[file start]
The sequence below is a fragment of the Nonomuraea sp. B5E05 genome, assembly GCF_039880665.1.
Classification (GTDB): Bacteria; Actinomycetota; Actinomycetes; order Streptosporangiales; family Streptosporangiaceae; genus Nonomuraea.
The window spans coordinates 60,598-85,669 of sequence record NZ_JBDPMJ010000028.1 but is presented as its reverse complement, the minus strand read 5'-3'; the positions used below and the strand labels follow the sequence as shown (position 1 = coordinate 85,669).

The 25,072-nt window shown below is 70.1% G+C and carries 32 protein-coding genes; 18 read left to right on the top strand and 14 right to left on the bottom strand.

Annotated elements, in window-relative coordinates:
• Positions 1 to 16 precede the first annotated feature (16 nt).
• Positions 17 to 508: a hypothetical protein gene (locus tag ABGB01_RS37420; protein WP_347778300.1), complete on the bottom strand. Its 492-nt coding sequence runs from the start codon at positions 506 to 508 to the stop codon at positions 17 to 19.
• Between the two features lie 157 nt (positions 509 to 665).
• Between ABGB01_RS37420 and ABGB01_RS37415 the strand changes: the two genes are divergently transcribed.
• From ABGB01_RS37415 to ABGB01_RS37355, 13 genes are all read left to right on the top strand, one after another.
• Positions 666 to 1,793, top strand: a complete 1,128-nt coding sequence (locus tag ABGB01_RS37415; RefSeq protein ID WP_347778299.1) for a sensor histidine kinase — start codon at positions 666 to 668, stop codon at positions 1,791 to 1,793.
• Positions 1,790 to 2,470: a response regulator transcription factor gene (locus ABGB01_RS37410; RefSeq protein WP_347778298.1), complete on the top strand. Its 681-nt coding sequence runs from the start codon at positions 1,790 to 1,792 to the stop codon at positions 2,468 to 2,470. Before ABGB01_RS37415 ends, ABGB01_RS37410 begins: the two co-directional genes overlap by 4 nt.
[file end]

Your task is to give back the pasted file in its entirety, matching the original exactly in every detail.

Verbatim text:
The sequence below is a fragment of the Nonomuraea sp. B5E05 genome, assembly GCF_039880665.1.
Classification (GTDB): Bacteria; Actinomycetota; Actinomycetes; order Streptosporangiales; family Streptosporangiaceae; genus Nonomuraea.
The window spans coordinates 60,598-85,669 of sequence record NZ_JBDPMJ010000028.1 but is presented as its reverse complement, the minus strand read 5'-3'; the positions used below and the strand labels follow the sequence as shown (position 1 = coordinate 85,669).

The 25,072-nt window shown below is 70.1% G+C and carries 32 protein-coding genes; 18 read left to right on the top strand and 14 right to left on the bottom strand.

Annotated elements, in window-relative coordinates:
• Positions 1 to 16 precede the first annotated feature (16 nt).
• Positions 17 to 508: a hypothetical protein gene (locus tag ABGB01_RS37420; protein WP_347778300.1), complete on the bottom strand. Its 492-nt coding sequence runs from the start codon at positions 506 to 508 to the stop codon at positions 17 to 19.
• Between the two features lie 157 nt (positions 509 to 665).
• Between ABGB01_RS37420 and ABGB01_RS37415 the strand changes: the two genes are divergently transcribed.
• From ABGB01_RS37415 to ABGB01_RS37355, 13 genes are all read left to right on the top strand, one after another.
• Positions 666 to 1,793, top strand: a complete 1,128-nt coding sequence (locus tag ABGB01_RS37415; RefSeq protein ID WP_347778299.1) for a sensor histidine kinase — start codon at positions 666 to 668, stop codon at positions 1,791 to 1,793.
• Positions 1,790 to 2,470: a response regulator transcription factor gene (locus ABGB01_RS37410; RefSeq protein WP_347778298.1), complete on the top strand. Its 681-nt coding sequence runs from the start codon at positions 1,790 to 1,792 to the stop codon at positions 2,468 to 2,470. Before ABGB01_RS37415 ends, ABGB01_RS37410 begins: the two co-directional genes overlap by 4 nt.